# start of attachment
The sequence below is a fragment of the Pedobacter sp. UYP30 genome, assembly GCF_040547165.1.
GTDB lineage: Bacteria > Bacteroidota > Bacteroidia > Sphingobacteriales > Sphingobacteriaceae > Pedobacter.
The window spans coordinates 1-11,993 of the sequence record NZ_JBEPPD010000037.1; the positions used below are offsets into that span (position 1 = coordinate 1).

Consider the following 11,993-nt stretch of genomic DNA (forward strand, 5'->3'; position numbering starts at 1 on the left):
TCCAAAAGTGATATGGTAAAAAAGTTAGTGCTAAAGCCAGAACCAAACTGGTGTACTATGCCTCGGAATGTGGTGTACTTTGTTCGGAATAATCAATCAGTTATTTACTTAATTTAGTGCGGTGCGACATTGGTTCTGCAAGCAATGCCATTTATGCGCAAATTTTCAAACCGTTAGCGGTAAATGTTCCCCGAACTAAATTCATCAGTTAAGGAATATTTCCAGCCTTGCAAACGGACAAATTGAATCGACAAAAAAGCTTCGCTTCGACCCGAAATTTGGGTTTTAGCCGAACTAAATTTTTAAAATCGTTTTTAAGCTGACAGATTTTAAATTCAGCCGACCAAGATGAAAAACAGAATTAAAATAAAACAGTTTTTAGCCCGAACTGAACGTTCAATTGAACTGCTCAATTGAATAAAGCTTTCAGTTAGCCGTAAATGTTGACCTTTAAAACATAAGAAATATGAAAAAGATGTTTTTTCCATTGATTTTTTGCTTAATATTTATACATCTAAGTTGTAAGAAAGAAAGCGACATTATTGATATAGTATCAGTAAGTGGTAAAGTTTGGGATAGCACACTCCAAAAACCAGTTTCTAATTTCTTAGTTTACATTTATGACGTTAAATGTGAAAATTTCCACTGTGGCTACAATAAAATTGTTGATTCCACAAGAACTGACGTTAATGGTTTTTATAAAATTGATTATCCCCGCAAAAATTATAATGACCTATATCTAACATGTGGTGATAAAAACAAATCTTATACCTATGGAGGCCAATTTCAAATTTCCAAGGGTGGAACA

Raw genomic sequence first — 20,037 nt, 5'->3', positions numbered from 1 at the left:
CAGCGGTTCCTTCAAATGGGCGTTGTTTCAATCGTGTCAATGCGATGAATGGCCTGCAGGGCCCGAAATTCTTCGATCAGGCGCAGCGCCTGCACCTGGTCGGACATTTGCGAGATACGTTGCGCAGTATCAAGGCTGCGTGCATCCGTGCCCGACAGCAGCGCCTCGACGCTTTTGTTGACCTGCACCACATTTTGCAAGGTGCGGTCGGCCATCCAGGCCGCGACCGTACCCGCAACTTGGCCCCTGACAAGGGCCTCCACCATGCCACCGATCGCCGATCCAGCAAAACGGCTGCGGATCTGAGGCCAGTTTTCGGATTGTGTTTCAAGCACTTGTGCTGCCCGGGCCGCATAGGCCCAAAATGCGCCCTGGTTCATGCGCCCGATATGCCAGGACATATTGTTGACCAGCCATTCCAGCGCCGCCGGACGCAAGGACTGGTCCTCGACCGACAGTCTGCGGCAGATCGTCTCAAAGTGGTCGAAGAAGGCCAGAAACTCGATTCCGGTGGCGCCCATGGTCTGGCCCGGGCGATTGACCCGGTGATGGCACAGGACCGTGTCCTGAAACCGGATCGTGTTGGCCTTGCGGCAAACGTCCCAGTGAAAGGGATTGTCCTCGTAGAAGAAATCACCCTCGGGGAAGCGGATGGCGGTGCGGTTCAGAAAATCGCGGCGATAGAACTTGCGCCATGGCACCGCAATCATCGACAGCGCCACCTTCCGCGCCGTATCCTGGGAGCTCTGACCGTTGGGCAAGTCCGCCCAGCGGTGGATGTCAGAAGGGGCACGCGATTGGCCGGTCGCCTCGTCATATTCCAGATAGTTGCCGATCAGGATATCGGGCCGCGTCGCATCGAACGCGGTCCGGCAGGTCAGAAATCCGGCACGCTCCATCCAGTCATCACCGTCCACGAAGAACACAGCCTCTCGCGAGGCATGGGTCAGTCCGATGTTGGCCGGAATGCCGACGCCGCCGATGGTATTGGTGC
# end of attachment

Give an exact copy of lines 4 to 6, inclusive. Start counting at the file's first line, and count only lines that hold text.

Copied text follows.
Consider the following 11,993-nt stretch of genomic DNA (forward strand, 5'->3'; position numbering starts at 1 on the left):
TCCAAAAGTGATATGGTAAAAAAGTTAGTGCTAAAGCCAGAACCAAACTGGTGTACTATGCCTCGGAATGTGGTGTACTTTGTTCGGAATAATCAATCAGTTATTTACTTAATTTAGTGCGGTGCGACATTGGTTCTGCAAGCAATGCCATTTATGCGCAAATTTTCAAACCGTTAGCGGTAAATGTTCCCCGAACTAAATTCATCAGTTAAGGAATATTTCCAGCCTTGCAAACGGACAAATTGAATCGACAAAAAAGCTTCGCTTCGACCCGAAATTTGGGTTTTAGCCGAACTAAATTTTTAAAATCGTTTTTAAGCTGACAGATTTTAAATTCAGCCGACCAAGATGAAAAACAGAATTAAAATAAAACAGTTTTTAGCCCGAACTGAACGTTCAATTGAACTGCTCAATTGAATAAAGCTTTCAGTTAGCCGTAAATGTTGACCTTTAAAACATAAGAAATATGAAAAAGATGTTTTTTCCATTGATTTTTTGCTTAATATTTATACATCTAAGTTGTAAGAAAGAAAGCGACATTATTGATATAGTATCAGTAAGTGGTAAAGTTTGGGATAGCACACTCCAAAAACCAGTTTCTAATTTCTTAGTTTACATTTATGACGTTAAATGTGAAAATTTCCACTGTGGCTACAATAAAATTGTTGATTCCACAAGAACTGACGTTAATGGTTTTTATAAAATTGATTATCCCCGCAAAAATTATAATGACCTATATCTAACATGTGGTGATAAAAACAAATCTTATACCTATGGAGGCCAATTTCAAATTTCCAAGGGTGGAACA

Raw genomic sequence first — 20,037 nt, 5'->3', positions numbered from 1 at the left: